The Art of Presentation in a Cyber World

As a trainer or presenter you know what to do – you’ve probably been doing it for years. You know how to engage your audience, you know the body language to watch for, you know how to make eye contact and to include your audience in a wide sweep so that everyone feels involved in your presentation. You know how to stand, what slides to use, when not to use slides, you know that the tenor of your voice can be used to emphasize points and that you can question your audience to develop a point. You are confident in your subject and you know exactly what is expected of you.

So, why are you sweating? Why are you looking at your slides and wondering if it will work and whether what you are going to say is actually going to make a difference? Because they changed the goal posts! Whether you like it or not, presenting and training is taking on a new dimension – that of the cyber world.
 
The rules and the practices that work so well live are all of a sudden ‘old hat’. You will be in front of your audience, but instead of standing there in your smart suit or your jeans and tee shirt, or (for the more extrovert) in your Hawaiian shirt and hula skirt – all your delegates could potentially see is your face. And up close and personal too! Every twitch, every flick of the hair or scratch of the ear that is so easy to use as a pause in speech when you are standing live in front of your audience is suddenly brought into sharp focus. Your facial expressions are watched closely by your audience – which could number hundreds – and you give everything away.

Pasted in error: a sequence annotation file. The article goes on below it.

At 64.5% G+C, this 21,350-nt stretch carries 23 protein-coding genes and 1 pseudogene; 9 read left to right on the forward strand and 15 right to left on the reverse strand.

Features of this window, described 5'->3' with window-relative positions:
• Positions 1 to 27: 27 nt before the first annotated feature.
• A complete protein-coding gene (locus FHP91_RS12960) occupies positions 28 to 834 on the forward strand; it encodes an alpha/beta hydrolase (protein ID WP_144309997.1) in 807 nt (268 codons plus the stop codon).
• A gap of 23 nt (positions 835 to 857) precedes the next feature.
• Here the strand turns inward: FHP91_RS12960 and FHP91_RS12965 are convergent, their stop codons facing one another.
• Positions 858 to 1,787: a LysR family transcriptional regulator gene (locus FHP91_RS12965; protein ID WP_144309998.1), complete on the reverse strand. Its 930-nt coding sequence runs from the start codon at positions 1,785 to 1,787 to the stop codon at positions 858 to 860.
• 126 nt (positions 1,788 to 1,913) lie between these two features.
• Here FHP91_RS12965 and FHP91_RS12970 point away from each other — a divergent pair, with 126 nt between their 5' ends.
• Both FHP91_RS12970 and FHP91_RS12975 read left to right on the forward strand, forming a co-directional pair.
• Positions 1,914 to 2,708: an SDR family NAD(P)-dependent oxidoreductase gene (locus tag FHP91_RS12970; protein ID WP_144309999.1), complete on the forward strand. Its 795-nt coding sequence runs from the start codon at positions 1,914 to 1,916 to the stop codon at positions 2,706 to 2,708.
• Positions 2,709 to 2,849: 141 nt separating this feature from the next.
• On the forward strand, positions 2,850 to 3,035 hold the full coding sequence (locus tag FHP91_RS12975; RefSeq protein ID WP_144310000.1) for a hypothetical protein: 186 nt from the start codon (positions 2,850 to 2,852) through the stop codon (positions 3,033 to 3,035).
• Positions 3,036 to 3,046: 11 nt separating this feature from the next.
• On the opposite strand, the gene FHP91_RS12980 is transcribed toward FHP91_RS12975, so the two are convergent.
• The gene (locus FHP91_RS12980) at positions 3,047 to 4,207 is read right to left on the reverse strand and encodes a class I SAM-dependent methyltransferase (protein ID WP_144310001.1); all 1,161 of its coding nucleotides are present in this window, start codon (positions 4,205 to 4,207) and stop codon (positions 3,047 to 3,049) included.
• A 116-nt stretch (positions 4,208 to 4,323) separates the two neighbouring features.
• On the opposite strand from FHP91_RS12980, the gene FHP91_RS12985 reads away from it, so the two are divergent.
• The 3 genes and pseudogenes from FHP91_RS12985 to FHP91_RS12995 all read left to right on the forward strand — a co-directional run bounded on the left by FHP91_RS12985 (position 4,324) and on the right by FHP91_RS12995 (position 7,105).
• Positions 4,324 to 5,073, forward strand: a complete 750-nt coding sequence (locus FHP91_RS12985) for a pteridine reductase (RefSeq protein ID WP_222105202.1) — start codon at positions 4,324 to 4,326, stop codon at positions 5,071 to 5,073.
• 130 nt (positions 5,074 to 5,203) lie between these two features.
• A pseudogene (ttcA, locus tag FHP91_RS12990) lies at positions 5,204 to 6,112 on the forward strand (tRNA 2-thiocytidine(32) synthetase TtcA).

Yes, it’s a different world. The use of cyber-training with technology such as Webex TM, and GoToMeeting┬«, (to name but two of the many systems out there) means that you can deliver ‘live’ training to a remote audience. And not just remote from you – they could be remote from each other in both geographical and time-zone terms. So your methods of engaging the audience have to change. You can’t rely on the internet communicating your natural charisma, unfortunately.

But good performance is good performance, and the key to ensuring success through new technology is the same as it was for live performance – practice. But there are other elements that need to change. Whereas live you may need few or even no slides, when you are presenting your ideas on the web, it is quite likely that you will need a really engaging slide show to keep the audience watching. After all – they are probably sitting at their computer, and a little note may pop up saying they have a new email from a client – and they will be highly tempted to go and take a quick peek…